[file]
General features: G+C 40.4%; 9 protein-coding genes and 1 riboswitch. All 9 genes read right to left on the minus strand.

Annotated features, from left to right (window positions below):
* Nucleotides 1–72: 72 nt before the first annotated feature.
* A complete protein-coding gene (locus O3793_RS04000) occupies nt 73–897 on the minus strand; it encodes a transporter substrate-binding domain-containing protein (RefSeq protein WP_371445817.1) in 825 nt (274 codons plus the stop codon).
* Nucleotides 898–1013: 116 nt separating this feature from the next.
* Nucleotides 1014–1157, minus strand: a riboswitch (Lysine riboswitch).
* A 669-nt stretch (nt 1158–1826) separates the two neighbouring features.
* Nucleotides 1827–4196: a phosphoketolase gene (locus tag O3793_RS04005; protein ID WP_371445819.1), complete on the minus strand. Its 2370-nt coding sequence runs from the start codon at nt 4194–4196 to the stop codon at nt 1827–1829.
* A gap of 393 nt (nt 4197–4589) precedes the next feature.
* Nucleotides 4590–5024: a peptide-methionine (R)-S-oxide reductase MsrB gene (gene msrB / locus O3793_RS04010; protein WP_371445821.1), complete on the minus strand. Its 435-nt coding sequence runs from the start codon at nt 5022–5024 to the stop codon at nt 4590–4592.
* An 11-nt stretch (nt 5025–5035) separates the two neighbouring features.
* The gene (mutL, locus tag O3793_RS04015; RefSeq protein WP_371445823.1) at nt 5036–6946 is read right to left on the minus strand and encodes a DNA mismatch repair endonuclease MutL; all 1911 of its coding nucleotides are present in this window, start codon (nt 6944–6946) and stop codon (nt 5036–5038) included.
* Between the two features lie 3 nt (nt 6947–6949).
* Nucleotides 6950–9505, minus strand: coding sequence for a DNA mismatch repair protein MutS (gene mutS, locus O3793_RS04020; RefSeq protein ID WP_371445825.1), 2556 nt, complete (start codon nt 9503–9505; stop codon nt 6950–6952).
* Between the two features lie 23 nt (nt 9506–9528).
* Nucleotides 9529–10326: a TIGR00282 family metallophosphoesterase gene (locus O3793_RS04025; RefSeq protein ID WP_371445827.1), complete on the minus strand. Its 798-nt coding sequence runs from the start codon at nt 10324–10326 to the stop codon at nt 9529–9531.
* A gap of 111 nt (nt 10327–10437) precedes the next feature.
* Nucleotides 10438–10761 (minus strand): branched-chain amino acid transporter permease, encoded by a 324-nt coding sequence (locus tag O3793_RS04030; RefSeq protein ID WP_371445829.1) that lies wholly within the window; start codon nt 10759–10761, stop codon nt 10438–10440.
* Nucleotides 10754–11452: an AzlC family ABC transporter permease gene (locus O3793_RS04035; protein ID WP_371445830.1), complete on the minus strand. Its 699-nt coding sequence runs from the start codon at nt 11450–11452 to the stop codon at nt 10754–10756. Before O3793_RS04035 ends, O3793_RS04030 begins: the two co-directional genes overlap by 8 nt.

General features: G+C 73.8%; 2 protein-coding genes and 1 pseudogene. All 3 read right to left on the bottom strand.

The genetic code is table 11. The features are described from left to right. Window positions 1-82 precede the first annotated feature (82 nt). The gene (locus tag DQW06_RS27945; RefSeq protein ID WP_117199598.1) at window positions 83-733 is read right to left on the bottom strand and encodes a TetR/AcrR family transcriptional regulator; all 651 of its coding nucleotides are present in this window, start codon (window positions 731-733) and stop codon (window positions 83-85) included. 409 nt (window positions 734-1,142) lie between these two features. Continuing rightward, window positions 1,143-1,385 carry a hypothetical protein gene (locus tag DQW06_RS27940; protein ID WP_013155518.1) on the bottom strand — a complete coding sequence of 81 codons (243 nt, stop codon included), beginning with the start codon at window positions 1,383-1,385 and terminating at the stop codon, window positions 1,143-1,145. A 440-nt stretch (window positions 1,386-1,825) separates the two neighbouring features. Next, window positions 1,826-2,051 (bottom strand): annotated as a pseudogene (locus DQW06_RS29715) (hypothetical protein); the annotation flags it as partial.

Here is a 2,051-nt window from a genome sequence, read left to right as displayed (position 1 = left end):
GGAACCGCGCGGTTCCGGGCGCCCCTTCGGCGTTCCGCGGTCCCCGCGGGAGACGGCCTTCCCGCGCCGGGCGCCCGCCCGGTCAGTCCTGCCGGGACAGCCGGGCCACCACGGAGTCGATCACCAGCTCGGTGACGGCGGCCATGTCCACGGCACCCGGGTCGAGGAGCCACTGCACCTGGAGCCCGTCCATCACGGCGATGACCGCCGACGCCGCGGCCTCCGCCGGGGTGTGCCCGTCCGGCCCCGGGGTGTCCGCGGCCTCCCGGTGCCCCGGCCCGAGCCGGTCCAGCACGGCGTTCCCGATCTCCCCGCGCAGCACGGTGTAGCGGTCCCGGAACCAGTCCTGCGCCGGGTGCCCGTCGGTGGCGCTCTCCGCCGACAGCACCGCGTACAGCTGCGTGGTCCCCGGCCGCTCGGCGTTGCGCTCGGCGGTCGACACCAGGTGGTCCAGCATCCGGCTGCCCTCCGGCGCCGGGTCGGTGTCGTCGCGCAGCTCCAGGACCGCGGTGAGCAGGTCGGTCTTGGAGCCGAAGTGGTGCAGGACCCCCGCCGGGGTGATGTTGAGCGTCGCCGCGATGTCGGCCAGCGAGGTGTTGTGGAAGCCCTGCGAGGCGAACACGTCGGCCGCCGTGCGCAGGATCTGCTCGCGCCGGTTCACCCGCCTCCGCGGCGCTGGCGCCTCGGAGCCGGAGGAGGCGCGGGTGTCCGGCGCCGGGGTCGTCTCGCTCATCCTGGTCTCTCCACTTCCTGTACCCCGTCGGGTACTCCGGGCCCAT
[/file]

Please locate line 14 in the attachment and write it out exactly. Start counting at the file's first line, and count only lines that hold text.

* Nucleotides 6950–9505, minus strand: coding sequence for a DNA mismatch repair protein MutS (gene mutS, locus O3793_RS04020; RefSeq protein ID WP_371445825.1), 2556 nt, complete (start codon nt 9503–9505; stop codon nt 6950–6952).